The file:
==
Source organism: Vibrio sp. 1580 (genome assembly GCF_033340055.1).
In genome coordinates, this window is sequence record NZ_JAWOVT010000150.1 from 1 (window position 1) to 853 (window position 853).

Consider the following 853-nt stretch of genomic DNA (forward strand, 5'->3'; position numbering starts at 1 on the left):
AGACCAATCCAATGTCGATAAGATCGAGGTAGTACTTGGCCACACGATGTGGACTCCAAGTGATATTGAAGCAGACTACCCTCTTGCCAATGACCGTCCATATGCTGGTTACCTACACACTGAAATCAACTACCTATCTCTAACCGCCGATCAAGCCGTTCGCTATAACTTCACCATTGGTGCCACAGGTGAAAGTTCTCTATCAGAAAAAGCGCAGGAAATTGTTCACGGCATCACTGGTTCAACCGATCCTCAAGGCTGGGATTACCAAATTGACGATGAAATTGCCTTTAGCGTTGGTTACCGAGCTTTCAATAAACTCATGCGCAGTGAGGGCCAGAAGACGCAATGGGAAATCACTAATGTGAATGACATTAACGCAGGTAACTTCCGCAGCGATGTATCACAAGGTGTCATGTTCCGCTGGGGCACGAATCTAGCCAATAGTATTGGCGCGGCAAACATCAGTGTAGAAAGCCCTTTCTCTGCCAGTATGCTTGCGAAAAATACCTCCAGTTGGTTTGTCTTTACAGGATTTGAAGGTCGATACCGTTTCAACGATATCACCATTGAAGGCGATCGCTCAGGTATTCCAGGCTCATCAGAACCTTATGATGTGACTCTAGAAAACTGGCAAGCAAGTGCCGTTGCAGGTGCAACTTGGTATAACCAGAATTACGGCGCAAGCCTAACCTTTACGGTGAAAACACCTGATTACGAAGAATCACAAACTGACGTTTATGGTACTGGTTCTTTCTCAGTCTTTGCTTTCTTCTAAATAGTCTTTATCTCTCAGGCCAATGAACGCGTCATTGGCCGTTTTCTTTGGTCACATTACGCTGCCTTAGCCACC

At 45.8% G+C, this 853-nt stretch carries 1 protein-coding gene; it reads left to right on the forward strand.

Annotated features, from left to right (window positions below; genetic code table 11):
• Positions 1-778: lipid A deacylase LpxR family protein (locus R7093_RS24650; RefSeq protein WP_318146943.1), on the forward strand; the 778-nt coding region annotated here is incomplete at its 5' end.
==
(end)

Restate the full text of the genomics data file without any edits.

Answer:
Source organism: Vibrio sp. 1580 (genome assembly GCF_033340055.1).
In genome coordinates, this window is sequence record NZ_JAWOVT010000150.1 from 1 (window position 1) to 853 (window position 853).

Consider the following 853-nt stretch of genomic DNA (forward strand, 5'->3'; position numbering starts at 1 on the left):
AGACCAATCCAATGTCGATAAGATCGAGGTAGTACTTGGCCACACGATGTGGACTCCAAGTGATATTGAAGCAGACTACCCTCTTGCCAATGACCGTCCATATGCTGGTTACCTACACACTGAAATCAACTACCTATCTCTAACCGCCGATCAAGCCGTTCGCTATAACTTCACCATTGGTGCCACAGGTGAAAGTTCTCTATCAGAAAAAGCGCAGGAAATTGTTCACGGCATCACTGGTTCAACCGATCCTCAAGGCTGGGATTACCAAATTGACGATGAAATTGCCTTTAGCGTTGGTTACCGAGCTTTCAATAAACTCATGCGCAGTGAGGGCCAGAAGACGCAATGGGAAATCACTAATGTGAATGACATTAACGCAGGTAACTTCCGCAGCGATGTATCACAAGGTGTCATGTTCCGCTGGGGCACGAATCTAGCCAATAGTATTGGCGCGGCAAACATCAGTGTAGAAAGCCCTTTCTCTGCCAGTATGCTTGCGAAAAATACCTCCAGTTGGTTTGTCTTTACAGGATTTGAAGGTCGATACCGTTTCAACGATATCACCATTGAAGGCGATCGCTCAGGTATTCCAGGCTCATCAGAACCTTATGATGTGACTCTAGAAAACTGGCAAGCAAGTGCCGTTGCAGGTGCAACTTGGTATAACCAGAATTACGGCGCAAGCCTAACCTTTACGGTGAAAACACCTGATTACGAAGAATCACAAACTGACGTTTATGGTACTGGTTCTTTCTCAGTCTTTGCTTTCTTCTAAATAGTCTTTATCTCTCAGGCCAATGAACGCGTCATTGGCCGTTTTCTTTGGTCACATTACGCTGCCTTAGCCACC

At 45.8% G+C, this 853-nt stretch carries 1 protein-coding gene; it reads left to right on the forward strand.

Annotated features, from left to right (window positions below; genetic code table 11):
• Positions 1-778: lipid A deacylase LpxR family protein (locus R7093_RS24650; RefSeq protein WP_318146943.1), on the forward strand; the 778-nt coding region annotated here is incomplete at its 5' end.